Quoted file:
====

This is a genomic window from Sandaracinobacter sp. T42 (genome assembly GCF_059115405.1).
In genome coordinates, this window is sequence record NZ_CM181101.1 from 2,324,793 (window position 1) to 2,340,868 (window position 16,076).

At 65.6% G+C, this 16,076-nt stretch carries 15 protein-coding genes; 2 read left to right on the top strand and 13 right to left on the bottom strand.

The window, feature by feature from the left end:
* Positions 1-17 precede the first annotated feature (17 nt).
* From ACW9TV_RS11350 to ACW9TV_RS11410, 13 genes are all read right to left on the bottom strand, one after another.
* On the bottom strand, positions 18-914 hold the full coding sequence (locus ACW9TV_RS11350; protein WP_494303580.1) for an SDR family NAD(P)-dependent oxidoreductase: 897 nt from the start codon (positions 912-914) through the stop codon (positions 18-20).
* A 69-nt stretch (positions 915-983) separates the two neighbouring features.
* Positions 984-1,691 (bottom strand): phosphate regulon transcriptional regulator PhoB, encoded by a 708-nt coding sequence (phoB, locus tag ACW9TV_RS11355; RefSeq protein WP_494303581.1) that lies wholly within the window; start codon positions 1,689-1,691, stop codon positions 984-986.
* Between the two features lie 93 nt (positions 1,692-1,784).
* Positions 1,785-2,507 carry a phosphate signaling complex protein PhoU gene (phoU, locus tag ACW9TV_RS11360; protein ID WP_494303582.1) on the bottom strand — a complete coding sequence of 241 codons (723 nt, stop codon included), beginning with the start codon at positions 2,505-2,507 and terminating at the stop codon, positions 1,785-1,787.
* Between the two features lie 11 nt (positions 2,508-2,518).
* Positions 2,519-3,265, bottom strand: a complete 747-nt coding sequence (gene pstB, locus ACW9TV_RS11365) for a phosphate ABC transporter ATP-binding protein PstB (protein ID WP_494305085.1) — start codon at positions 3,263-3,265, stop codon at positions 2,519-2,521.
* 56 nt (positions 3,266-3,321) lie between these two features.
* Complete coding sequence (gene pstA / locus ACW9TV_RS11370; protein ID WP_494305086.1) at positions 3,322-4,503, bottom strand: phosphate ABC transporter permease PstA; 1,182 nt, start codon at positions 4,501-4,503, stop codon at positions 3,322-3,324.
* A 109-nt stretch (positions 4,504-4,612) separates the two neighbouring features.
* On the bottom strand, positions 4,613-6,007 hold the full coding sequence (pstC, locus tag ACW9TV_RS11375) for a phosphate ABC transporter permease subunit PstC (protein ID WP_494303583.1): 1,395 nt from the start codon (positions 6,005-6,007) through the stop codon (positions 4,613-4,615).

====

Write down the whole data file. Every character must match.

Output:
This is a genomic window from Sandaracinobacter sp. T42 (genome assembly GCF_059115405.1).
In genome coordinates, this window is sequence record NZ_CM181101.1 from 2,324,793 (window position 1) to 2,340,868 (window position 16,076).

At 65.6% G+C, this 16,076-nt stretch carries 15 protein-coding genes; 2 read left to right on the top strand and 13 right to left on the bottom strand.

The window, feature by feature from the left end:
* Positions 1-17 precede the first annotated feature (17 nt).
* From ACW9TV_RS11350 to ACW9TV_RS11410, 13 genes are all read right to left on the bottom strand, one after another.
* On the bottom strand, positions 18-914 hold the full coding sequence (locus ACW9TV_RS11350; protein WP_494303580.1) for an SDR family NAD(P)-dependent oxidoreductase: 897 nt from the start codon (positions 912-914) through the stop codon (positions 18-20).
* A 69-nt stretch (positions 915-983) separates the two neighbouring features.
* Positions 984-1,691 (bottom strand): phosphate regulon transcriptional regulator PhoB, encoded by a 708-nt coding sequence (phoB, locus tag ACW9TV_RS11355; RefSeq protein WP_494303581.1) that lies wholly within the window; start codon positions 1,689-1,691, stop codon positions 984-986.
* Between the two features lie 93 nt (positions 1,692-1,784).
* Positions 1,785-2,507 carry a phosphate signaling complex protein PhoU gene (phoU, locus tag ACW9TV_RS11360; protein ID WP_494303582.1) on the bottom strand — a complete coding sequence of 241 codons (723 nt, stop codon included), beginning with the start codon at positions 2,505-2,507 and terminating at the stop codon, positions 1,785-1,787.
* Between the two features lie 11 nt (positions 2,508-2,518).
* Positions 2,519-3,265, bottom strand: a complete 747-nt coding sequence (gene pstB, locus ACW9TV_RS11365) for a phosphate ABC transporter ATP-binding protein PstB (protein ID WP_494305085.1) — start codon at positions 3,263-3,265, stop codon at positions 2,519-2,521.
* 56 nt (positions 3,266-3,321) lie between these two features.
* Complete coding sequence (gene pstA / locus ACW9TV_RS11370; protein ID WP_494305086.1) at positions 3,322-4,503, bottom strand: phosphate ABC transporter permease PstA; 1,182 nt, start codon at positions 4,501-4,503, stop codon at positions 3,322-3,324.
* A 109-nt stretch (positions 4,504-4,612) separates the two neighbouring features.
* On the bottom strand, positions 4,613-6,007 hold the full coding sequence (pstC, locus tag ACW9TV_RS11375) for a phosphate ABC transporter permease subunit PstC (protein ID WP_494303583.1): 1,395 nt from the start codon (positions 6,005-6,007) through the stop codon (positions 4,613-4,615).